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Wednesday, 17 September 2014

Monash research improving neonatal outcomes in India

Improving neonatal outcomes using a naturally occurring hormone, melatonin, is the focus of a collaborative research project between MIMR-PHI Insitute and Lucknow’s Community Empowerment Lab in Uttar Pradesh, northern India.

Neonatal paediatrician at Monash Children’s Hosptial, Dr Atul Malhotra and Associate Professor Michael Fahey from The Ritchie Centre, MIMR-PHI Institute are aiming to significantly improve outcomes in rural India. One in four of the 3 million babies that die each year do so in India, most of these in rural Uttar Pradesh.

Melatonin is a powerful antioxidant that researchers at The Ritchie Centre have found can neutralise the effects of birth asphyxia, a lack of oxygen caused by complications such as umbilical cord entanglement or obstructed delivery.

“We have been collaborating with researchers at University College London to develop a Melatonin Patch that can deliver the neuroprotective agent through the skin, avoiding the need for needles or complex technology,” said Associate Professor Fahey.

The research has advanced to the point that the team is now planning a melatonin pilot study with an Indian partner hospital, the King George’s Medical Centre in Lucknow.
Beyond the Lucknow hospital, the research team recognises the need to engage and include rural communities in this project.

Dr Malhotra originally trained with Dr Vishwajeet Kumar, Head of the Community Empowerment Lab, an Uttar Pradesh facility with long-established links with more than 3400 villages around Lucknow.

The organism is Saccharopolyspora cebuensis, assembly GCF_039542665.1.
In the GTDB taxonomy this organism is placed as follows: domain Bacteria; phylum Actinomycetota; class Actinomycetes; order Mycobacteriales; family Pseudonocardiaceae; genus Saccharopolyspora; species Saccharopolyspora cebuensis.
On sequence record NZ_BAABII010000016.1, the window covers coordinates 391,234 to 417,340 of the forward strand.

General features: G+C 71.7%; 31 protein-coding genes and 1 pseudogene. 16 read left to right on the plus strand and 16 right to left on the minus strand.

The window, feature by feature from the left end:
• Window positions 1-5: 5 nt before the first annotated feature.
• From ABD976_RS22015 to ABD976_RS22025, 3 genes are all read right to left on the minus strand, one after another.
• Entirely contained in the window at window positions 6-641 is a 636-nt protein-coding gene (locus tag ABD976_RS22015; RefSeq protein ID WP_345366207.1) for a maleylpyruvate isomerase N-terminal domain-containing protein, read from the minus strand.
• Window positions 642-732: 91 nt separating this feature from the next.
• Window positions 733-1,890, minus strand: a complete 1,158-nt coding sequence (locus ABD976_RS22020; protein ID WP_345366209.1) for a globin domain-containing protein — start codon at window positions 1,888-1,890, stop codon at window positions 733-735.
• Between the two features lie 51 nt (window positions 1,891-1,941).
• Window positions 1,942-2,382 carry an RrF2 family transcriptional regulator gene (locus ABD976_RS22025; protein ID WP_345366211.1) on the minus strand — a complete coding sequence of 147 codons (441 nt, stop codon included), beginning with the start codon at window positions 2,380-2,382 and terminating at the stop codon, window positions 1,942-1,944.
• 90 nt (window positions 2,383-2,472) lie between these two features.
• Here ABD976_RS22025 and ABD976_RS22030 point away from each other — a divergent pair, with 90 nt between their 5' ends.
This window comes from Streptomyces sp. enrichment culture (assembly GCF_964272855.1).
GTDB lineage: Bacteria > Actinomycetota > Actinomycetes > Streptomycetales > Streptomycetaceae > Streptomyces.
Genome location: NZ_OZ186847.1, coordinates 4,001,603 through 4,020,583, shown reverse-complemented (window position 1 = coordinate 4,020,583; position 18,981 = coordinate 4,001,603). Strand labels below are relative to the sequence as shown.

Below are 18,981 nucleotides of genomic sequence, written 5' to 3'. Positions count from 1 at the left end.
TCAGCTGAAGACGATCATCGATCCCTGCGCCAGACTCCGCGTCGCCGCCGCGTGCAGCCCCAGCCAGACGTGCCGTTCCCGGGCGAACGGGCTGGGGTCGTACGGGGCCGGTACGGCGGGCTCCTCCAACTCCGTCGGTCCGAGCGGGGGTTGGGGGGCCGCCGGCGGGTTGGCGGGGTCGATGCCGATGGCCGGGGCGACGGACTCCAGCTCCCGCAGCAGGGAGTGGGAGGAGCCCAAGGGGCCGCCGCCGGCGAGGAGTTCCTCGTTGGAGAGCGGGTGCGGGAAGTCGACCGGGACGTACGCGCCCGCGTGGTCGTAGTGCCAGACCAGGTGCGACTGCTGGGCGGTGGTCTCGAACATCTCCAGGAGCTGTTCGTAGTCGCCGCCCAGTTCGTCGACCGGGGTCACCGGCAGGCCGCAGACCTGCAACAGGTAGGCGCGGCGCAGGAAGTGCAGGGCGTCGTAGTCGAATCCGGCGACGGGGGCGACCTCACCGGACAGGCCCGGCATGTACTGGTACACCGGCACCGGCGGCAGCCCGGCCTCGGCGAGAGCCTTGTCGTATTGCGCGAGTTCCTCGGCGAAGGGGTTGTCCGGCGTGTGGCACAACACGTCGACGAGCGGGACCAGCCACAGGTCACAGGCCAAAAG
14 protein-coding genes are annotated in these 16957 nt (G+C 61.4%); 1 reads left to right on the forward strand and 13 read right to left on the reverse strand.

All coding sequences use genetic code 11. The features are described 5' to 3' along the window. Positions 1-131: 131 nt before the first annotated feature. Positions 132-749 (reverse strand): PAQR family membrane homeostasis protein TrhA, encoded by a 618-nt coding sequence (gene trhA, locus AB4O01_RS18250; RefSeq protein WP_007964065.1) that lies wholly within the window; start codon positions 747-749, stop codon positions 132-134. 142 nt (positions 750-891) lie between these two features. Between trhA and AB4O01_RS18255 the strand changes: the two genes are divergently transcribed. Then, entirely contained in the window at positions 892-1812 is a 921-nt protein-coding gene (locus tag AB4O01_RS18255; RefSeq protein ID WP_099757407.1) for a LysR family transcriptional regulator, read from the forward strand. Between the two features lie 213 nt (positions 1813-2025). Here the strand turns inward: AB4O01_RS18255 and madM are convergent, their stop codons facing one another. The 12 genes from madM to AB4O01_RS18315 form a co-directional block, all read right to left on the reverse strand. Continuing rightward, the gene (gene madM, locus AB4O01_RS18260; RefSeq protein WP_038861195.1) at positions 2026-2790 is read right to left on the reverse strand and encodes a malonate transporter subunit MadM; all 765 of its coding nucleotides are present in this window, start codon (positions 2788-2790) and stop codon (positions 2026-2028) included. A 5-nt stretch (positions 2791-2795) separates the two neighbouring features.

“In rural areas surrounding Lucknow health workers are being taught to recognise birth asphyxia through a focussed education program so that melatonin containing patches, similar to a “Band Aid”, can also be applied to babies that have suffered birth asphyxia out in the community,” said Dr Malhotra. The first of these “mobile” education programs gets underway later this month when a team led by Dr Malhotra will travel to India to facilitate its roll out.

Dr Kumar describes this area in India as among the most dangerous in the world for babies and mothers.
“My ultimate dream is to establish a permanent centre for cerebral palsy, which may be caused by birth asphyxia in Lucknow,” said Associate Professor Fahey.

“Extending beyond the scope of the current projects, it would provide ongoing training and education as well as operating as a monitoring facility for babies treated with melatonin and as a therapy centre for children with cerebral palsy,” he added.

This much-needed project is funded by the Bill and Melinda Gates Foundation. The proposal to establish a cerebral palsy clinic in Lucknow also has the support of the Australian High Commissioner to India, Mr Patrick Suckling, who recently visited Monash Health to be briefed on the proposal.

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